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Is Stalking a Felony Charge?

 
Read Time: 6 Minutes

If you find yourself facing a court date after another person files a complaint against you, you may be wondering "is stalking a felony charge?" Stalking is a criminal offense in all 50 states, and in South Florida, the consequences can be quite severe. Furthermore, if a judge grants an injunction or restraining order against you it will appear on your permanent record even if you never violate the terms. When asking can stalking be a felony charge, it is essential to examine the facts surrounding the unique case. The short answer is that yes, it can be, but it is not always. Keep reading to learn more.

Criminal defense lawyer Matt Shafran, partner at Weinstein Legal, serves as a defense attorney for stalking charges in South Florida. If you are facing charges it is imperative that you contact a lawyer right away to start building a case on your behalf. A conviction for stalking charges can have negative impacts on your life that are far-reaching, but there is legal help available to you. Contact Weinstein Legal for a free case evaluation today and ask for attorney Matt Shafran. 

What Is Stalking?

Many individuals have heard the term "stalking" thrown around loosely in conversation, but in reality, there is a firm legal outline that defines the offense. According to Florida Statute 784.048, the state of Florida defines stalking as "a person who willfully, maliciously, and repeatedly follows, harasses, or cyberstalks another person." 

The law goes into further detail, clearly defining what it means to harass and cyberstalk an individual as well. The act of harassment, legally, is "to engage in a course of conduct directed at a specific person which causes substantial emotional distress," without serving any legitimate purpose. Cyberstalking refers to online and electronic communication and presence. Hacking another person's online or electronic accounts, sending them repeated electronic communications of any kind that follow the definition of harassment, or accessing their GPS location without permission all fall under the definition of cyberstalking.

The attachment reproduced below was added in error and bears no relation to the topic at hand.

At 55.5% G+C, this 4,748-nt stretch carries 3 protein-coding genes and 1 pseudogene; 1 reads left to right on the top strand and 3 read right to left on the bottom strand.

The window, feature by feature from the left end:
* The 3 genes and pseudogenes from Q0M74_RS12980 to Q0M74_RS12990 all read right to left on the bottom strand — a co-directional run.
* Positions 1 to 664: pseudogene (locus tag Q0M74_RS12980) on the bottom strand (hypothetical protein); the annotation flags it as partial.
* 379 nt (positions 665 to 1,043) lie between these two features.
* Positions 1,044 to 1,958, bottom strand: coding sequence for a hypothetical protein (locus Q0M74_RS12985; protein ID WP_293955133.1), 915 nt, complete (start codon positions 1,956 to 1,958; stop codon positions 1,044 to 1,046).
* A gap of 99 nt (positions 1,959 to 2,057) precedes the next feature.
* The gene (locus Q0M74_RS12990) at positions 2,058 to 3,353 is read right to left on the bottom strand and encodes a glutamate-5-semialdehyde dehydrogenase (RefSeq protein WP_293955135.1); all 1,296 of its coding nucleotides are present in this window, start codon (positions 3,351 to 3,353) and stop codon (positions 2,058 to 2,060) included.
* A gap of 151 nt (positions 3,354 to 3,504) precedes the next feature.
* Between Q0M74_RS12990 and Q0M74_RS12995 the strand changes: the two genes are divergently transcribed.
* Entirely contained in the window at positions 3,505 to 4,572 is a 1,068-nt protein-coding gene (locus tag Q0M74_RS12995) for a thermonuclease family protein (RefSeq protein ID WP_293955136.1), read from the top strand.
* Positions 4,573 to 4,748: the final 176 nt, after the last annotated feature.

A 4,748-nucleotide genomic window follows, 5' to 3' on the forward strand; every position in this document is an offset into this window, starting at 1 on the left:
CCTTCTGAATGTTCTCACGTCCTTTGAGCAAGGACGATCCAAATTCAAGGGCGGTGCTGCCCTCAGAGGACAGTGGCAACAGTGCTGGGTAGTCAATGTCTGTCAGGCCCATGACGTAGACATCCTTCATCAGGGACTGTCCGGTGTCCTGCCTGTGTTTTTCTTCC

Unlike laws regarding restraining orders and injunctions in the state of Florida, you do not need to have a specific relationship with another individual to receive stalking charges. Restraining orders and injunctions clearly state, for example, the stipulations for filing an order of protection against domestic abuse and the requirements a person must meet to qualify. Stalking does not come with this familial and relationship criteria–just the requirement that another person be repeatedly harassed and/or followed against their will with malicious intent. You may file stalking charges against a complete stranger if there is enough proof to substantiate the claim. 

Felony vs. Misdemeanor Stalking in the state of Florida

Asking, "is stalking a felony?" is common among people who find themselves facing charges. The answer is that yes, stalking can be a felony charge under certain circumstances. When looking at the facts of your case, an experienced stalking defense attorney will know precisely what to examine to ensure you are not being charged with an offense that is greater than the one that fits the facts. 

Simple Stalking

There are two different types of stalking charges in the state of Florida, and when asking "can stalking be a felony?" The first type of stalking charge is simple stalking, which occurs without threats, when no minors are present, and there is no prior restraining order or injunction in place. Simple stalking is a first-degree misdemeanor charge in the state of Florida.